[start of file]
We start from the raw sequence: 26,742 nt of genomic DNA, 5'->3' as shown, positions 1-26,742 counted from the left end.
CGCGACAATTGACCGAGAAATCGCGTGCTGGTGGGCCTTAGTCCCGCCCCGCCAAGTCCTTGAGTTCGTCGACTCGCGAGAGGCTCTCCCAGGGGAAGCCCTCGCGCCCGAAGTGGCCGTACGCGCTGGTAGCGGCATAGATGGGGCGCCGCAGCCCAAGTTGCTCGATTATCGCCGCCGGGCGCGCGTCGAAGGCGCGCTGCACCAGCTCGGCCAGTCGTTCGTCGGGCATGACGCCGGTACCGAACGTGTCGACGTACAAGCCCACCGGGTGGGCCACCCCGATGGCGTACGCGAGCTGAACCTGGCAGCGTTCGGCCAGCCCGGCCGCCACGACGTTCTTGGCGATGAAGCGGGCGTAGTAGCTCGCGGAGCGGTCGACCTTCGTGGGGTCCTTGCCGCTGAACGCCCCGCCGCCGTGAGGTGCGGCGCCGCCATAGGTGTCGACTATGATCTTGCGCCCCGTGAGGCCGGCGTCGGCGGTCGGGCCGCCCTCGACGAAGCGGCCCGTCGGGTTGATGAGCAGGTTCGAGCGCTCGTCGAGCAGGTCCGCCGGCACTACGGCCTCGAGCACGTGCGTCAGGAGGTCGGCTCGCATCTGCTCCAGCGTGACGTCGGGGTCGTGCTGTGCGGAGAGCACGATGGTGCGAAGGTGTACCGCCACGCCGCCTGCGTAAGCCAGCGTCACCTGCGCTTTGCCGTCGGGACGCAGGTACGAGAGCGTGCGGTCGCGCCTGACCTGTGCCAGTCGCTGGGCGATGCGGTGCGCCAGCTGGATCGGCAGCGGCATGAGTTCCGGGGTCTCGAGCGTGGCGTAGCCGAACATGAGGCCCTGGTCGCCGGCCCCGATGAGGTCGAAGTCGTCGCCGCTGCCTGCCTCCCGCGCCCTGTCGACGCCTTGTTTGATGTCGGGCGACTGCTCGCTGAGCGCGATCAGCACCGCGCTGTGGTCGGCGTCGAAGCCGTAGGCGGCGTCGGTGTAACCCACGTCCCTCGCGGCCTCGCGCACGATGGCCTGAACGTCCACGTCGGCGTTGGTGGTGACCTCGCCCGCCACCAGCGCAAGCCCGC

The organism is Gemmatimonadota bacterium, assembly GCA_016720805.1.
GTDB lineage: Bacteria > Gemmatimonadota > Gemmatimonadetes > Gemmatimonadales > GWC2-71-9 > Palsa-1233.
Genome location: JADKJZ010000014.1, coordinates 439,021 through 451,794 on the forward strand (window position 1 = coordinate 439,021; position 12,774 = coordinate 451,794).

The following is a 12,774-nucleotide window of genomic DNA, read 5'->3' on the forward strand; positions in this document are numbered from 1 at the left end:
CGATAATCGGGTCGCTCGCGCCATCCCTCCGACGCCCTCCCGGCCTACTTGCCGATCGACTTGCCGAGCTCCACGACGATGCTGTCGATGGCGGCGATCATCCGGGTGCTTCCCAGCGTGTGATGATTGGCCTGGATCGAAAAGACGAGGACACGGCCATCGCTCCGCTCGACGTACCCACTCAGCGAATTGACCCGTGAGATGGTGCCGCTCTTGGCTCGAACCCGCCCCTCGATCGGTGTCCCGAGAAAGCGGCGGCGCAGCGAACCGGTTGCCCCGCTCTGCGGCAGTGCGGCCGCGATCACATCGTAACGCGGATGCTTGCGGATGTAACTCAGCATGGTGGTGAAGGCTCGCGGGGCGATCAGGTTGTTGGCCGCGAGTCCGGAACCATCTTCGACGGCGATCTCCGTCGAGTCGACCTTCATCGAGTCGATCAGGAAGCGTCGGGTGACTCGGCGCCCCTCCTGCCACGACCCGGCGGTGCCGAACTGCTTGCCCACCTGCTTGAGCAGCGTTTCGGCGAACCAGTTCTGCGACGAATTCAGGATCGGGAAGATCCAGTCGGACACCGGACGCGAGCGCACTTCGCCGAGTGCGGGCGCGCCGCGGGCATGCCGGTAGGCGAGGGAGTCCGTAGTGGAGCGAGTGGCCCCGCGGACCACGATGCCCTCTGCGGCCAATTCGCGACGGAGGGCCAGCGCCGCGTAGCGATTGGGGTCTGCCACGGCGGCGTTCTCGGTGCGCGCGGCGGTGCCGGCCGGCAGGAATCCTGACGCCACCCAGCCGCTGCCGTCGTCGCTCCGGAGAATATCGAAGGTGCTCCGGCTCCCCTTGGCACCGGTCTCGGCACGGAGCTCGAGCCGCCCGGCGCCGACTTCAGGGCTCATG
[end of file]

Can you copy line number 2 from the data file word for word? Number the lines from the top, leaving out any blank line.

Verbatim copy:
CGCGACAATTGACCGAGAAATCGCGTGCTGGTGGGCCTTAGTCCCGCCCCGCCAAGTCCTTGAGTTCGTCGACTCGCGAGAGGCTCTCCCAGGGGAAGCCCTCGCGCCCGAAGTGGCCGTACGCGCTGGTAGCGGCATAGATGGGGCGCCGCAGCCCAAGTTGCTCGATTATCGCCGCCGGGCGCGCGTCGAAGGCGCGCTGCACCAGCTCGGCCAGTCGTTCGTCGGGCATGACGCCGGTACCGAACGTGTCGACGTACAAGCCCACCGGGTGGGCCACCCCGATGGCGTACGCGAGCTGAACCTGGCAGCGTTCGGCCAGCCCGGCCGCCACGACGTTCTTGGCGATGAAGCGGGCGTAGTAGCTCGCGGAGCGGTCGACCTTCGTGGGGTCCTTGCCGCTGAACGCCCCGCCGCCGTGAGGTGCGGCGCCGCCATAGGTGTCGACTATGATCTTGCGCCCCGTGAGGCCGGCGTCGGCGGTCGGGCCGCCCTCGACGAAGCGGCCCGTCGGGTTGATGAGCAGGTTCGAGCGCTCGTCGAGCAGGTCCGCCGGCACTACGGCCTCGAGCACGTGCGTCAGGAGGTCGGCTCGCATCTGCTCCAGCGTGACGTCGGGGTCGTGCTGTGCGGAGAGCACGATGGTGCGAAGGTGTACCGCCACGCCGCCTGCGTAAGCCAGCGTCACCTGCGCTTTGCCGTCGGGACGCAGGTACGAGAGCGTGCGGTCGCGCCTGACCTGTGCCAGTCGCTGGGCGATGCGGTGCGCCAGCTGGATCGGCAGCGGCATGAGTTCCGGGGTCTCGAGCGTGGCGTAGCCGAACATGAGGCCCTGGTCGCCGGCCCCGATGAGGTCGAAGTCGTCGCCGCTGCCTGCCTCCCGCGCCCTGTCGACGCCTTGTTTGATGTCGGGCGACTGCTCGCTGAGCGCGATCAGCACCGCGCTGTGGTCGGCGTCGAAGCCGTAGGCGGCGTCGGTGTAACCCACGTCCCTCGCGGCCTCGCGCACGATGGCCTGAACGTCCACGTCGGCGTTGGTGGTGACCTCGCCCGCCACCAGCGCAAGCCCGC